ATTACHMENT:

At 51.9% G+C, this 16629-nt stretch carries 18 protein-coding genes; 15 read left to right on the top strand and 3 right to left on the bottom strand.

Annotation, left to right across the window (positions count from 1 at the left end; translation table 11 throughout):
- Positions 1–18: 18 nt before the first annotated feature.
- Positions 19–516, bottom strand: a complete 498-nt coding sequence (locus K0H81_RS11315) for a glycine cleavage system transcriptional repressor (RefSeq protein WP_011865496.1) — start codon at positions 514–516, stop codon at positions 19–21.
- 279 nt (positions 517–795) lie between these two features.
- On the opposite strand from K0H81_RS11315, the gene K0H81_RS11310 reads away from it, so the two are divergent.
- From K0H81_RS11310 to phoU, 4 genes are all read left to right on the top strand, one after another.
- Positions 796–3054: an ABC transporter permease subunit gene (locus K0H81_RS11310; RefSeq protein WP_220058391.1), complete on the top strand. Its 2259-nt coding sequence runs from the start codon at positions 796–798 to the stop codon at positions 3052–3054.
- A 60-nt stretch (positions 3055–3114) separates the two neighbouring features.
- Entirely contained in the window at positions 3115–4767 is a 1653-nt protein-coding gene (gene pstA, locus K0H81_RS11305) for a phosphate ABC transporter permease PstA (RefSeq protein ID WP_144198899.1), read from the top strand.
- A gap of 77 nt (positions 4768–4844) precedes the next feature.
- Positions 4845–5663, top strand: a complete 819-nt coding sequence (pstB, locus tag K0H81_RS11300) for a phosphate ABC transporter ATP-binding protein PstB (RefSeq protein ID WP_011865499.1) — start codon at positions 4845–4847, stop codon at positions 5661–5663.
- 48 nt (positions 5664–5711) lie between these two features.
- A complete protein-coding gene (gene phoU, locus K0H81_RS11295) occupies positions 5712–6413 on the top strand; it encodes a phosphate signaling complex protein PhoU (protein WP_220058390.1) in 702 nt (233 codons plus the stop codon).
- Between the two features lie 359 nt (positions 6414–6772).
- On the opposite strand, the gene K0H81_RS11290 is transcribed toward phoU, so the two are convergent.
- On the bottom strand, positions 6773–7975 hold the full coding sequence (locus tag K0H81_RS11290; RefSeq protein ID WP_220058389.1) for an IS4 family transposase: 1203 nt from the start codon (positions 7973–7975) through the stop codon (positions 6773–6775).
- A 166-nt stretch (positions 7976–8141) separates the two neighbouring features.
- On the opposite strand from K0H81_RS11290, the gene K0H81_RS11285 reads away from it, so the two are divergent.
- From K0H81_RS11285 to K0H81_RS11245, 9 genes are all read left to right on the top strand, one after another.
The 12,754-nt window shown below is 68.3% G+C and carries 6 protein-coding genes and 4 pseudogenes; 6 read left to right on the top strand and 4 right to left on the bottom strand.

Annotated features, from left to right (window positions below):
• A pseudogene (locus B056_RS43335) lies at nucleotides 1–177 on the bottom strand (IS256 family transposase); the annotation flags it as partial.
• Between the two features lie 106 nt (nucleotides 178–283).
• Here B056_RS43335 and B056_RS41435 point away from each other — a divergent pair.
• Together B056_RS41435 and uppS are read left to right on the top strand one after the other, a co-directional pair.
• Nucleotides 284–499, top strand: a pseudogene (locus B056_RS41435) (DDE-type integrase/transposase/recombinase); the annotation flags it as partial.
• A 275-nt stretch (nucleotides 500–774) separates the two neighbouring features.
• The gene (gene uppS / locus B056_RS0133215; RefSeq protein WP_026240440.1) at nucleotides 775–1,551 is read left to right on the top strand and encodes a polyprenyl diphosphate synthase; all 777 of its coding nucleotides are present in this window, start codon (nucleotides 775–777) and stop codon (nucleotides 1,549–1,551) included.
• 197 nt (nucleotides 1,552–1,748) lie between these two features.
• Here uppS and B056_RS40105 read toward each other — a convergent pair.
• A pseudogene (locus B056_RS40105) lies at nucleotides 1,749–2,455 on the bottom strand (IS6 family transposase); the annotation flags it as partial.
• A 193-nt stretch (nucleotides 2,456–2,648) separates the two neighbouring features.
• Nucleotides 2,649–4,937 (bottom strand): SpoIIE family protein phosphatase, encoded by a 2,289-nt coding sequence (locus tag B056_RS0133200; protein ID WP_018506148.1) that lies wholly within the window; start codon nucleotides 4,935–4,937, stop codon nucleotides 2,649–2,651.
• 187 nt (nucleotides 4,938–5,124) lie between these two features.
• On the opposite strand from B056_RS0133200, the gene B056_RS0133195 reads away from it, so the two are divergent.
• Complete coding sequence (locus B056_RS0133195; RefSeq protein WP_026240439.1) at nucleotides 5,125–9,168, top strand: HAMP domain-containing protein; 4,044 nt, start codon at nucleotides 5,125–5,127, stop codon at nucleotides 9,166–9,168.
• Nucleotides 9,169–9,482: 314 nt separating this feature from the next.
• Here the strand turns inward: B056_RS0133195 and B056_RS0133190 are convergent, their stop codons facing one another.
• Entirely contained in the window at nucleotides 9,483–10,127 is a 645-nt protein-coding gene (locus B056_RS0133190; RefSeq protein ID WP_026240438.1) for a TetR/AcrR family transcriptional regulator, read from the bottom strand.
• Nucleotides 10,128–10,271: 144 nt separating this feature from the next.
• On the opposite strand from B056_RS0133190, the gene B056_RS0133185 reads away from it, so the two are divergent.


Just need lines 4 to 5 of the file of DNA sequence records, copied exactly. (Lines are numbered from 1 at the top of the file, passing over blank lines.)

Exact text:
- Positions 19–516, bottom strand: a complete 498-nt coding sequence (locus K0H81_RS11315) for a glycine cleavage system transcriptional repressor (RefSeq protein WP_011865496.1) — start codon at positions 514–516, stop codon at positions 19–21.
- 279 nt (positions 517–795) lie between these two features.